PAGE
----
This growing power was soon to be enhanced by the Crown's monopoly (vis-a-vis other regions and the rest of Europe) on all that accrued from Christopher Columbus's discovery of the New World, which occurred under Crown sponsorship.
Madrid, already at the time an ancient Castilian town, was selected as Spain's capital in 1561, replacing the court's former home, Valladolid.
Spain's declining birthrate, which in 1999 was the lowest in the world, has been the cause of official concern.
The bulk of Spain's population is in the Castilian provinces (including Madrid), the Andalusian provinces, and the other, smaller regions of generalized Castilian culture and speech.
Spain's perimeter is mountainous, the mountains generally rising from relatively narrow coastal plains.
The country's interior, while transected by various mountain ranges, is high plateau, or meseta, generally divided into the northern and southern mesetas.
Perhaps because of this power, Cataluña has suffered longer from periodic repression at the hands of the central Castilian state than has any other of modern Spain's regions; this underlies a separatist movement of note in contemporary Cataluña.
The state now known as Spanish has long been dominated by Castile, the region that covers much of the Spanish meseta and the marriage of whose future queen, Isabel, to Fernando of Aragón in 1469 brought about the consolidation of powers that underlay the development of modern Spain.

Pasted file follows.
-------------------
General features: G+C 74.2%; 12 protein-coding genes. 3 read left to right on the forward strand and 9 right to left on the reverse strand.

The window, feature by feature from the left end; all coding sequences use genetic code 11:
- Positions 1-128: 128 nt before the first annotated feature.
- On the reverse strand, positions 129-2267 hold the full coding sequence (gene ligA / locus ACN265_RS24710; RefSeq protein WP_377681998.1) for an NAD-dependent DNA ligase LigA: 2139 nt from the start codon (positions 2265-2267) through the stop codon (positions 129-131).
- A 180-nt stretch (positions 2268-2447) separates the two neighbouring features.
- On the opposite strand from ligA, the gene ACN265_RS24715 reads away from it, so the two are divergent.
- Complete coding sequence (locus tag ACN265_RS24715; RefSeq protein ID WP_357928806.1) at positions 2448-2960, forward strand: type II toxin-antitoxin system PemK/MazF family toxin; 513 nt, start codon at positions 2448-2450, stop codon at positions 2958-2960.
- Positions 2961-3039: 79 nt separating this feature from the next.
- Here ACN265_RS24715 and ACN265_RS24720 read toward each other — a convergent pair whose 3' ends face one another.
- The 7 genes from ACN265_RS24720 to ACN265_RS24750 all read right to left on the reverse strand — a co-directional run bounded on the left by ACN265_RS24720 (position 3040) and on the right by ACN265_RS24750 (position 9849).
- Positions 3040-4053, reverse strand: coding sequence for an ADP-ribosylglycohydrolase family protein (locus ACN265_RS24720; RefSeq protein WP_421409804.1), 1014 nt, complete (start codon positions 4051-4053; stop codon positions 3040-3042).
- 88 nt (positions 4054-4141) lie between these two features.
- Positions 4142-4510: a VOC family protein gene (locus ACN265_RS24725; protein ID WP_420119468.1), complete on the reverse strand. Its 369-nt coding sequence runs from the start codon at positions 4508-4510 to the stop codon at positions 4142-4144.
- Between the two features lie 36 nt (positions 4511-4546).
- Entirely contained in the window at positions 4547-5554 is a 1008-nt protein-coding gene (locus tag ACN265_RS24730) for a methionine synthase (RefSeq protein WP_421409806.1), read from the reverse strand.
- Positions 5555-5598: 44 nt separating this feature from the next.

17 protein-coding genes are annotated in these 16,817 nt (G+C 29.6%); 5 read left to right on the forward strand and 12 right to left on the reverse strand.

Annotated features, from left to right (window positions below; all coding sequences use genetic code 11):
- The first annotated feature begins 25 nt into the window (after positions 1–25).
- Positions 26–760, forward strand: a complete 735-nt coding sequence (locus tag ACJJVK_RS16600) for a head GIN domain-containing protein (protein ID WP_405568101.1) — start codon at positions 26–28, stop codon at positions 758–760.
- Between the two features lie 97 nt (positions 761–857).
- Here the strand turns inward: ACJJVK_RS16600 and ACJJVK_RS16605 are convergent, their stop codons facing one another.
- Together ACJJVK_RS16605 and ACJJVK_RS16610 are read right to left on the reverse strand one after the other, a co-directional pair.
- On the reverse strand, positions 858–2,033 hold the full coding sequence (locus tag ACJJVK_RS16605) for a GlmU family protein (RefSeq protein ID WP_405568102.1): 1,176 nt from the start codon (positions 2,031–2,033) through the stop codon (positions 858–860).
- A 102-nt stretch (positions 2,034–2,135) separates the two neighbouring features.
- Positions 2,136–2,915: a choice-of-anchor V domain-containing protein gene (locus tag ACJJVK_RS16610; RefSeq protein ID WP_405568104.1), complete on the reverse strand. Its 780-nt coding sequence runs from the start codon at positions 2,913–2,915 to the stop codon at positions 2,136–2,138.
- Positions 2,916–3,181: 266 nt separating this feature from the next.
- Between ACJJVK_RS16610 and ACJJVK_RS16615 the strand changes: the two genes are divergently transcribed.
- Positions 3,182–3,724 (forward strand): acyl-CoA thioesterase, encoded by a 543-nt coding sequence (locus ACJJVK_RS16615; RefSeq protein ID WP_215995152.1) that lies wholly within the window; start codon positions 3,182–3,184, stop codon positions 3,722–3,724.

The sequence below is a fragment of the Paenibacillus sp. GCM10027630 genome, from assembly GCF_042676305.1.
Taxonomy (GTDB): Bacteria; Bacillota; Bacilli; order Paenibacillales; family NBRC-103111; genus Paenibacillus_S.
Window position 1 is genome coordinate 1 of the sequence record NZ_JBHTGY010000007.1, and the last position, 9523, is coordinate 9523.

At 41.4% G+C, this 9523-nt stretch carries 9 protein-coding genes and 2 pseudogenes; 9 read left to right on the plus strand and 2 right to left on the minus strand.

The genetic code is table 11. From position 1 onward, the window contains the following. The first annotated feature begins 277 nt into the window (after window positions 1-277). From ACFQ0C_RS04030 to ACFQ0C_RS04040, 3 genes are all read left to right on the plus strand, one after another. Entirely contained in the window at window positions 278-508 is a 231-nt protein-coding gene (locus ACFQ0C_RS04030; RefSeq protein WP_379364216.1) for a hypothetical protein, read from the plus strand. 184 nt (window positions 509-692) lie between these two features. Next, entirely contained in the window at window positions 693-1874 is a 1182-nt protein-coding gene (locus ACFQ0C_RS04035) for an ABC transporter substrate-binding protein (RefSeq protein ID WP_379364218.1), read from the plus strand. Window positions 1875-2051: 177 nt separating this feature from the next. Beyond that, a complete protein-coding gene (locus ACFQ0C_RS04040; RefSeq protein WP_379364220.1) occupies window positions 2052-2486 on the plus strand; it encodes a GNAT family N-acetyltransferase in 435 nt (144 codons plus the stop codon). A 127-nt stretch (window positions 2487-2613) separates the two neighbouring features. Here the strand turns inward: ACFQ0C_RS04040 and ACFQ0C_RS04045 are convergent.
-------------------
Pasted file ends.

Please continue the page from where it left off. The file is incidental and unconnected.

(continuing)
Cataluña has had greater autonomy in the past and had, at different times, as close ties with southwestern France as with Spain.
The Catalan language, like Spanish, is a Romance language, lacking the mysterious distinction that Basque has.
Spaniards' commitment to Spain's essential diversity is the benchmark from which any student of things Spanish must depart.
It is essential to realize that outsiders can legitimately consider some of Spain's diversity as imagined every bit as much as its unity might be—that is, Spaniards sort their differences with a fine-toothed comb and create measures of local and regional differences which might fail tests of general significance by other measures.
The majority of Spaniards endorse the significance of local differences together with an overarching unity, which makes them regard Spain's inhabitants as Spanish despite their variety.